A lack in understanding the difference between “nominal changes” as against “real changes which reflects inflation” is money illusion. Let us look at an example. Most people I know invested in the 5 year National Savings Certificate which offered an interest rate of 8.50%. Average inflation for the period between 2010 and 2015 stood at 8.91%. The real rate of return on this saving scheme actually was negative (inflation rate less interest rate); a loss of 0.41% in the purchasing power of the money saved. The scenario was the same across the other small saving schemes and bank deposits. Taken over a long term, the Equity market has been the only instrument which has beaten inflation. Over long term, stocks act as stable as bonds.

INVESTMENTS

“Invest today for a better tomorrow” –  this is the sum of all wisdom. Stocks and stock mutual funds are generally considered to be excellent long-term investment options. For the majority of the last century, stocks have produced some of the best returns when compared to virtually every other investment available. But over a short time frame (under five years), they can be quite volatile and dangerous to an ill-prepared portfolio because stocks – and the stock market in general – have historically experienced short-term drops in value.

But, what do Indians invest in? The chart below shows how Indians distribute their money among various asset classes.

Household Financial Assets

Household Financial Assets

  •  Life Insurance Fund encompasses State or Central Govt. Employees Insurance funds as well as postal insurance
  • Shares & Debentures encompass investments in shares/ debentures of non-credit/ credit societies, mutual funds (excluding UTI’s specified undertakings), and public sector bonds.

As can be seen from the chart, our distribution of money is pretty skewed. The primary reason for this is our risk aversion. Indians are comfortable investing in less risky instruments like debt, real estate and Gold. But with gold and real estate generating less returns, equities are gaining investor confidence.

In India, there are numerous avenues for investments in short, medium and long term investments. However, very few would know which investment offers the best rate of return? A comparison of different investment options shows that an investment in the equity market offers the maximum return. Yet we have one of the lowest participation rates of domestic investors in our capital markets. The lack of confidence of retail investors reflects on the poor participation rate. The following chart indicates the same in all clarity:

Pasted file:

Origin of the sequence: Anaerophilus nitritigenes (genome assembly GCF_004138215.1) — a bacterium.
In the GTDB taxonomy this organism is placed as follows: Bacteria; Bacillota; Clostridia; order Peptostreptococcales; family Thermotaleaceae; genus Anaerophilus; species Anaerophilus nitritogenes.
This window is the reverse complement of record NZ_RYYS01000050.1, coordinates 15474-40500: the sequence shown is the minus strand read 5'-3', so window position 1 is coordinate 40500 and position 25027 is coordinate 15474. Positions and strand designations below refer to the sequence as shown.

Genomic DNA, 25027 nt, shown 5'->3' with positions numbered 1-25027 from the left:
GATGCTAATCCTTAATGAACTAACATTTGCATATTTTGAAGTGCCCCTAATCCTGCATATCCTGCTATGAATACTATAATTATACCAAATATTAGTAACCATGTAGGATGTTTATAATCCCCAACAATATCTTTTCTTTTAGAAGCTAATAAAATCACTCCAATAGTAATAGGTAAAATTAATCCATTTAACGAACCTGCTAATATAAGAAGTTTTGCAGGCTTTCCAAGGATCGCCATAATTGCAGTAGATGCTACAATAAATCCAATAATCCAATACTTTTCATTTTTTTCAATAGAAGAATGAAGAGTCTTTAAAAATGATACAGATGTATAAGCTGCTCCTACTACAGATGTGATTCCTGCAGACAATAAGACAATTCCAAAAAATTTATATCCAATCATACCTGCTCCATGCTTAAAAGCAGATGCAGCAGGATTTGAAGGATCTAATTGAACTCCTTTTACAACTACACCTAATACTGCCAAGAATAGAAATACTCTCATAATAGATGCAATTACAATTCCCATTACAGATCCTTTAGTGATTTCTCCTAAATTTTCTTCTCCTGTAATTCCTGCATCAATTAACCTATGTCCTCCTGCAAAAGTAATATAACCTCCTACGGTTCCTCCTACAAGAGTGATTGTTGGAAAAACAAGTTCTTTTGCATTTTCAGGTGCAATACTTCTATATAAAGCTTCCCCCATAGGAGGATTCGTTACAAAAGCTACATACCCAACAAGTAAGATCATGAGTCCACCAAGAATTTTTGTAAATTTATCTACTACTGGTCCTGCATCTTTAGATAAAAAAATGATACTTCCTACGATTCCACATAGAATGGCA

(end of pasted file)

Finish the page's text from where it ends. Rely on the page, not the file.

Stock-Market-Participation-Chart-by-Country-Chart-Best

So, are we losing out on our power of investing? Research shows that when investors do not trust the capital market, they are unlikely to save and invest for their future and achieve their long term financial goals. But that will come with a huge disadvantage. People will have lower quality of life and may have to work longer and will have intergenerational stress. The capital markets actually offer a wonderful wealth creating avenue. If more people have trust, more people will participate in the capital markets. More liquidity = more growth and price discovery mechanism will work more efficiently.

Let us look at an example of the returns from Rs 1 lakh invested in each of these different avenues 35 years back.

Returns of FD Vs Gold Vs Sensex

Returns of FD Vs Gold Vs Sensex

*Average annualized inflation over 35 years. 

** Annualized rate in real terms after adjusting for inflation.

Note: Unlike other investments, Sensex also gives dividend yields. Assuming a dividend yield (reinvested) of 2% on average, returns from Sensex works out to 4.05 crores.

 As can be seen clearly from the above chart, the returns from investing in the Sensex are far better than any of the others. However, a word of caution is required – investments have to be made with a long term perspective. Equity markets move up and down and it requires immense staying power to remain invested and ride the market.

If you have ‘saved for the rainy day’, well the rainy day has arrived. With its strong presence in the Emerging Market Index, the Indian equity market will continue to see larger amounts of global funds being invested here. Indian investors are also slowly changing and reacting to this reality by investing more in equity and equity related instruments.

Read more about the latest trends in Indian investing.

sensex

 

References

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Arvind Daga